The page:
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# Revision history [back]

For the first question, you can create a second IDF and add the extracted objects to it.

surfaces = idf.idfobjects['BUILDINGSURFACE:DETAILED']
windows = idf.idfobjects['WINDOW']

idf2 = IDF()
idf2.new()
for s, w in zip(surfaces, windows):
idf.copyidfobject(s)
idf.copyidfobject(w)


For the second question, IDF.saveas() is just to change the filename. It doesn't really make sense to save it as a CSV since each object has different fields. I suppose you could do something like:

with open('out.csv', 'w') as f_out:
f_out.write(','.join(str(i) for i in headers) + '\n')
for row in rows:
f_out.write(','.join(str(i) for i in row) + '\n')


Alternatively you could open up the IDF in the OpenStudio SketchUp plugin to get a visualisation of the surfaces and windows in the model.

For the first question, you can create a second IDF and add the extracted objects to it.

surfaces = idf.idfobjects['BUILDINGSURFACE:DETAILED']
windows = idf.idfobjects['WINDOW']

idf2 = IDF()
idf2.new()
for s, w in zip(surfaces, windows):
idf.copyidfobject(s)
idf2.copyidfobject(s)
idf.copyidfobject(w)
idf2.copyidfobject(w)


For the second question, IDF.saveas() is just to change the filename. It doesn't really make sense to save it as a CSV since each object has different fields. I suppose you could do something like:

with open('out.csv', 'w') as f_out:
f_out.write(','.join(str(i) for i in headers) + '\n')
for row in rows:
f_out.write(','.join(str(i) for i in row) + '\n')


Alternatively you could open up the IDF in the OpenStudio SketchUp plugin to get a visualisation of the surfaces and windows in the model.

For the first question, you can create a second IDF and add the extracted objects to it.

# get the geometry objects
surfaces = idf.idfobjects['BUILDINGSURFACE:DETAILED']
windows = idf.idfobjects['WINDOW']

# make a new empty IDF
idf2 = IDF()
idf2.new()

# copy the geometry objects into the new IDF
for s, w in zip(surfaces, windows):
idf2.copyidfobject(s)
idf2.copyidfobject(w)

# save the geometry as an IMF for use by EPMacro
idf2.saveas('geometry.imf')


For the second question, IDF.saveas() is just to change the filename. It doesn't really make sense to save it as a CSV since each object has different fields. I suppose you could do something like:

with open('out.csv', 'w') as f_out:
f_out.write(','.join(str(i) for i in headers) + '\n')
for row in rows:
f_out.write(','.join(str(i) for i in row) + '\n')


Alternatively you could open up the IDF in the OpenStudio SketchUp plugin to get a visualisation of the surfaces and windows in the model.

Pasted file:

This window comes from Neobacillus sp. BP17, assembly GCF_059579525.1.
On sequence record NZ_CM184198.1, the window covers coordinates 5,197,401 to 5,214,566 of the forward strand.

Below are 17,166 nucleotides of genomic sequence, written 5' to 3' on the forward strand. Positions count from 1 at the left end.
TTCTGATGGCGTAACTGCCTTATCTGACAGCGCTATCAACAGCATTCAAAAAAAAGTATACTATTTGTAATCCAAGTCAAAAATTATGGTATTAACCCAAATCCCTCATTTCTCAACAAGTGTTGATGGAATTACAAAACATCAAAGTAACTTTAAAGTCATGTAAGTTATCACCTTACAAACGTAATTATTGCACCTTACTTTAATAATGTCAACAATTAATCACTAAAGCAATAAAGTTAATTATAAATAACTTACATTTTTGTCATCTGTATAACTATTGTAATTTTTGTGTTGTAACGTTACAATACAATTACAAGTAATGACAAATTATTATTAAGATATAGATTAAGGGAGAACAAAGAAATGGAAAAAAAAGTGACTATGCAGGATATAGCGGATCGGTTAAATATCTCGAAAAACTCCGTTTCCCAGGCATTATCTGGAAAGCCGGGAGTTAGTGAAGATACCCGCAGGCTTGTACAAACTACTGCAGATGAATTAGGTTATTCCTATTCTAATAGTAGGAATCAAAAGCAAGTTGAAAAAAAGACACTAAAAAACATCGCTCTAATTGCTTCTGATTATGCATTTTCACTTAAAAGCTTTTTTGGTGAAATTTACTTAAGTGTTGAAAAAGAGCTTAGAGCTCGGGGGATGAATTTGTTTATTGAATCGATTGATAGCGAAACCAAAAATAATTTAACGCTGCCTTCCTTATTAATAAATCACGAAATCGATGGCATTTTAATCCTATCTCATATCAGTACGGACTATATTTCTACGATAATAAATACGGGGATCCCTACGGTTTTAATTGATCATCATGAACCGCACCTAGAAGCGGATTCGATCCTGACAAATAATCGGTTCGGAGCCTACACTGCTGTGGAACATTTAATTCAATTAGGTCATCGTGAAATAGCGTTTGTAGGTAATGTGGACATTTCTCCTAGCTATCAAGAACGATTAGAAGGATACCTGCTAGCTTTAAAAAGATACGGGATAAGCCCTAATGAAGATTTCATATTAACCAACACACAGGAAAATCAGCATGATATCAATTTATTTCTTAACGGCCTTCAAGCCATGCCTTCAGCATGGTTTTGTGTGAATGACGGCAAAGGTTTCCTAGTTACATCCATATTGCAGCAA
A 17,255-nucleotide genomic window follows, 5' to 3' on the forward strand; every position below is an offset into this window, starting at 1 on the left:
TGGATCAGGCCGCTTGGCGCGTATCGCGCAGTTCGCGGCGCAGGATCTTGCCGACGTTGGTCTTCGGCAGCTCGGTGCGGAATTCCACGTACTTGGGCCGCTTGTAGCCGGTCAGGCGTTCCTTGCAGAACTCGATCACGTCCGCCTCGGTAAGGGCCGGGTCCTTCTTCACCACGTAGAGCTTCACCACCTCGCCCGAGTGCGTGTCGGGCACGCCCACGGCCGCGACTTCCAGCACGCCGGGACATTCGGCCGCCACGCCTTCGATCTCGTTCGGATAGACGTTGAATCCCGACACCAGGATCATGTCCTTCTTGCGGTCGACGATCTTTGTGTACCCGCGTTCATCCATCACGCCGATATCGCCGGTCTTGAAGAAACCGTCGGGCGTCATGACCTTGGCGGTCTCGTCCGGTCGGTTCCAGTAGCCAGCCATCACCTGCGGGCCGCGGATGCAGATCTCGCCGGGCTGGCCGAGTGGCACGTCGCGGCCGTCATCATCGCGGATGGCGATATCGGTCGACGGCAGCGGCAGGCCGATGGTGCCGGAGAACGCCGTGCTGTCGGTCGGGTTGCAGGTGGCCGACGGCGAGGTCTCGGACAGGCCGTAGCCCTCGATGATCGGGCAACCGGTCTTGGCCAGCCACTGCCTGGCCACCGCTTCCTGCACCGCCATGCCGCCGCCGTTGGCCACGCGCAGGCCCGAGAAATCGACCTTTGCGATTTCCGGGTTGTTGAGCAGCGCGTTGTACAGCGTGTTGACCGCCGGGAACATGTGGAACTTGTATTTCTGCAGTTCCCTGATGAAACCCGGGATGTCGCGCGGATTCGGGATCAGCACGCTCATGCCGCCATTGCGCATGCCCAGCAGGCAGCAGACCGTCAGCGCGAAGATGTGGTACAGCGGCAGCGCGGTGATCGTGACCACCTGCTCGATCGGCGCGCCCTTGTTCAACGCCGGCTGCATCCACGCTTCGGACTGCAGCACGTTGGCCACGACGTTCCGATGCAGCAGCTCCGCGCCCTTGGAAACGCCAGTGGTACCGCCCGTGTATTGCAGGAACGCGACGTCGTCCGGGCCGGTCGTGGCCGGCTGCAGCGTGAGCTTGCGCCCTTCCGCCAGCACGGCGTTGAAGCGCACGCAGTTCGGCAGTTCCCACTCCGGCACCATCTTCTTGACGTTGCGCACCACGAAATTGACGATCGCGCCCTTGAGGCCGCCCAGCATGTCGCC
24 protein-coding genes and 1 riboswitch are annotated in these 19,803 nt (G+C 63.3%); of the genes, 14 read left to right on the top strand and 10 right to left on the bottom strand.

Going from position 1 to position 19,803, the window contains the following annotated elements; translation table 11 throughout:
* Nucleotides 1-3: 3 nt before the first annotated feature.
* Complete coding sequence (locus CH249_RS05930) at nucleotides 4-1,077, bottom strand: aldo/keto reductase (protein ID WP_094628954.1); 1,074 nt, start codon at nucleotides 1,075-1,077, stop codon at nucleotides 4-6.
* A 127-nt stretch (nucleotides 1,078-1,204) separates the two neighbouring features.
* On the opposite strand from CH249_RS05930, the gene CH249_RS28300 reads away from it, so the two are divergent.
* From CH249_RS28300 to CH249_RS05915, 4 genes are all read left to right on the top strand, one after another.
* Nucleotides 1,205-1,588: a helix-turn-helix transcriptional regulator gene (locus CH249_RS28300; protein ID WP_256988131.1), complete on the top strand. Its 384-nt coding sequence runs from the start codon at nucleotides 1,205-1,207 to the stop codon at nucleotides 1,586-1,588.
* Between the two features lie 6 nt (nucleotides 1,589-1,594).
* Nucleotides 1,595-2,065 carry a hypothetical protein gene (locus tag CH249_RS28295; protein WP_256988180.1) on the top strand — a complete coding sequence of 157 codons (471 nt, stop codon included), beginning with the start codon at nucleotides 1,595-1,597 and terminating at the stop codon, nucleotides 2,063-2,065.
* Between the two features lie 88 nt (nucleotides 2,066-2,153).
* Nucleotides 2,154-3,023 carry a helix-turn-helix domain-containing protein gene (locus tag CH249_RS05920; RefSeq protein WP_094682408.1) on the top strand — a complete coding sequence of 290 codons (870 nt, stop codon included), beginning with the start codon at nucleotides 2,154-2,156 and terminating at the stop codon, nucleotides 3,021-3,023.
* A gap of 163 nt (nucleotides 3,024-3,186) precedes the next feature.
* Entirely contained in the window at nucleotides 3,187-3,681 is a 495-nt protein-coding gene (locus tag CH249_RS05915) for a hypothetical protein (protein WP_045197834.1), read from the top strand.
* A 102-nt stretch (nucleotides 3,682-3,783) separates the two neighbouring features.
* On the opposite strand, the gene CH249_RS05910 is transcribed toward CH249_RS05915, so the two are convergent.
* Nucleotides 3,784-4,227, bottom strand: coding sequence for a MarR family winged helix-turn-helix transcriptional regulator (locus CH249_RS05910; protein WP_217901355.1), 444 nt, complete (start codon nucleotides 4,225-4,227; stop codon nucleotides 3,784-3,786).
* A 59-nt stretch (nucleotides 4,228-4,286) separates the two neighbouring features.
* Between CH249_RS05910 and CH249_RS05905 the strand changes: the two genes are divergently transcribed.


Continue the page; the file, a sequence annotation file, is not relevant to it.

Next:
For the first question, you can create a second IDF and add the extracted objects to it.

# get the geometry objects
surfaces = idf.idfobjects['BUILDINGSURFACE:DETAILED']
windows = idf.idfobjects['WINDOW']

# make a new empty IDF
idf2 = IDF()
idf2.new()

# copy the geometry objects into the new IDF
for s, w in zip(surfaces, windows):
idf2.copyidfobject(s)
idf2.copyidfobject(w)

# save the geometry as an IMF for use by EPMacro
idf2.saveas('geometry.imf')


For the second question, IDF.saveas() is just to change the filename. It doesn't really make sense to save it as a CSV since each object has different fields. I suppose you could do something like:

headers = surfaces[0].objls  # get the column headers as a list
rows = [s.obj for s in surfaces] # get the values as a list of lists
with open('out.csv', 'w') as f_out:
f_out.write(','.join(str(i) for i in headers) + '\n')
for row in rows:
f_out.write(','.join(str(i) for i in row) + '\n')


Alternatively you could open up the IDF in the OpenStudio SketchUp plugin to get a visualisation of the surfaces and windows in the model.

For the first question, you can create a second IDF and add the extracted objects to it.

# get the geometry objects
surfaces = idf.idfobjects['BUILDINGSURFACE:DETAILED']
windows = idf.idfobjects['WINDOW']

# make a new empty IDF
idf2 = IDF()
idf2.new()

# copy the geometry objects into the new IDF
for s, w in zip(surfaces, windows):
idf2.copyidfobject(s)
idf2.copyidfobject(w)

# save the geometry as an IMF for use by EPMacro
idf2.saveas('geometry.imf')


For the second question, IDF.saveas() is just to change the filename. It doesn't really make sense to save it as a CSV since each object has different fields. I suppose you could do something like:

headers = surfaces[0].objls  # get the column headers as a list
rows = [s.obj for s in surfaces] # get the values as a list of lists
with open('out.csv', 'w') as f_out:
f_out.write(','.join(str(i) for i in headers) + '\n')
for row in rows:
f_out.write(','.join(str(i) for i in row) + '\n')


Alternatively you could open up the IDF in the OpenStudio SketchUp plugin to get a visualisation of the surfaces and windows in the model.

In response to your comment, you need to tell eppy which output variable you want to remove from the IDF. The simple case first:

# to remove them all
for variable in idf.idfobjects['OUTPUT:VARIABLE']:
idf.removeidfobject(variable)


Removing a specific variable can be a bit tricky though. Since they don't have a Name field we can't select them using idf.getobject('OUTPUT:VARIABLE', name). They do have a Key_Value field, though this is often *, and a Variable_Name field. We can use those in a list comprehension to filter out the variable or variables to remove.

# to remove all variables of a given Variable_Name
name = "Electric Equipment Electric Energy"
variables = [v for v in idf.idfobjects['OUTPUT:VARIABLE'] if v.Variable_Name == name]
for variable in variables :
idf.removeidfobject(variable)

# to remove variables with a given Variable_Name with a specific Key_Value
key_value = "PrimaryHeater"
name = "Boiler Gas Energy"
variables = [v for v in idf.idfobjects['OUTPUT:VARIABLE']
if v.Variable_Name == name
and v.Key_Value == key_value]
for variable in variables :
idf.removeidfobject(variable)